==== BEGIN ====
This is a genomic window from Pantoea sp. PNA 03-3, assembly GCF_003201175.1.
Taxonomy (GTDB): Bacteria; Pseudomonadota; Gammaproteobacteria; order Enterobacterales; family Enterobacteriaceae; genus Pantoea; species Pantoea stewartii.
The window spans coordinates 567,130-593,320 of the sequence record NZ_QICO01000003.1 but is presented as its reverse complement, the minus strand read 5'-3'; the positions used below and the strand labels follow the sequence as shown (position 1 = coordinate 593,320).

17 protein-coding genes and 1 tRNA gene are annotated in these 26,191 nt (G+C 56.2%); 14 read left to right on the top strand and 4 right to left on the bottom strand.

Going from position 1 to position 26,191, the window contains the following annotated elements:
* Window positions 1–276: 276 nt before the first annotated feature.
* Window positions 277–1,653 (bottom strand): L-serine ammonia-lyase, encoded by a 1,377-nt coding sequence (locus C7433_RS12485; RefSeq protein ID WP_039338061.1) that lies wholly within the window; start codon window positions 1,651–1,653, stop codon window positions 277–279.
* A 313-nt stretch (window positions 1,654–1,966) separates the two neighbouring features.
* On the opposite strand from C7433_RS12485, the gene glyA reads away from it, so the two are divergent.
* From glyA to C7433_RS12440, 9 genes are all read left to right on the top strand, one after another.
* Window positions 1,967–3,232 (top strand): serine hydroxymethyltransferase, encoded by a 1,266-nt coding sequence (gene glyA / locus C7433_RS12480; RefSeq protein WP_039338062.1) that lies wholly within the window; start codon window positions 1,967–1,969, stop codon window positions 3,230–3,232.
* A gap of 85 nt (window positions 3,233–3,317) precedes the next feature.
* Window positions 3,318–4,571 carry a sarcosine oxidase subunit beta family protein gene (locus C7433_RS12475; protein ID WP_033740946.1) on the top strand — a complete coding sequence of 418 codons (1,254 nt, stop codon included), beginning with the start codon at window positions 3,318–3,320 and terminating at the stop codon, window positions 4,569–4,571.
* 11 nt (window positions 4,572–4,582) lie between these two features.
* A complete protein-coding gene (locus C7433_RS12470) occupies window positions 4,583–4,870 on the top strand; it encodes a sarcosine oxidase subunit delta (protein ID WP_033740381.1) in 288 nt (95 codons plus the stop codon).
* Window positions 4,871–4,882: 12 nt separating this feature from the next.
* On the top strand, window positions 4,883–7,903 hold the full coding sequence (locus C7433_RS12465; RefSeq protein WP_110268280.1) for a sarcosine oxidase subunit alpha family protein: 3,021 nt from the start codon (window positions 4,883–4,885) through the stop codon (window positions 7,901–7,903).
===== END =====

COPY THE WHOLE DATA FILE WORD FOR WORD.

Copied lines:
This is a genomic window from Pantoea sp. PNA 03-3, assembly GCF_003201175.1.
Taxonomy (GTDB): Bacteria; Pseudomonadota; Gammaproteobacteria; order Enterobacterales; family Enterobacteriaceae; genus Pantoea; species Pantoea stewartii.
The window spans coordinates 567,130-593,320 of the sequence record NZ_QICO01000003.1 but is presented as its reverse complement, the minus strand read 5'-3'; the positions used below and the strand labels follow the sequence as shown (position 1 = coordinate 593,320).

17 protein-coding genes and 1 tRNA gene are annotated in these 26,191 nt (G+C 56.2%); 14 read left to right on the top strand and 4 right to left on the bottom strand.

Going from position 1 to position 26,191, the window contains the following annotated elements:
* Window positions 1–276: 276 nt before the first annotated feature.
* Window positions 277–1,653 (bottom strand): L-serine ammonia-lyase, encoded by a 1,377-nt coding sequence (locus C7433_RS12485; RefSeq protein ID WP_039338061.1) that lies wholly within the window; start codon window positions 1,651–1,653, stop codon window positions 277–279.
* A 313-nt stretch (window positions 1,654–1,966) separates the two neighbouring features.
* On the opposite strand from C7433_RS12485, the gene glyA reads away from it, so the two are divergent.
* From glyA to C7433_RS12440, 9 genes are all read left to right on the top strand, one after another.
* Window positions 1,967–3,232 (top strand): serine hydroxymethyltransferase, encoded by a 1,266-nt coding sequence (gene glyA / locus C7433_RS12480; RefSeq protein WP_039338062.1) that lies wholly within the window; start codon window positions 1,967–1,969, stop codon window positions 3,230–3,232.
* A gap of 85 nt (window positions 3,233–3,317) precedes the next feature.
* Window positions 3,318–4,571 carry a sarcosine oxidase subunit beta family protein gene (locus C7433_RS12475; protein ID WP_033740946.1) on the top strand — a complete coding sequence of 418 codons (1,254 nt, stop codon included), beginning with the start codon at window positions 3,318–3,320 and terminating at the stop codon, window positions 4,569–4,571.
* 11 nt (window positions 4,572–4,582) lie between these two features.
* A complete protein-coding gene (locus C7433_RS12470) occupies window positions 4,583–4,870 on the top strand; it encodes a sarcosine oxidase subunit delta (protein ID WP_033740381.1) in 288 nt (95 codons plus the stop codon).
* Window positions 4,871–4,882: 12 nt separating this feature from the next.
* On the top strand, window positions 4,883–7,903 hold the full coding sequence (locus C7433_RS12465; RefSeq protein WP_110268280.1) for a sarcosine oxidase subunit alpha family protein: 3,021 nt from the start codon (window positions 4,883–4,885) through the stop codon (window positions 7,901–7,903).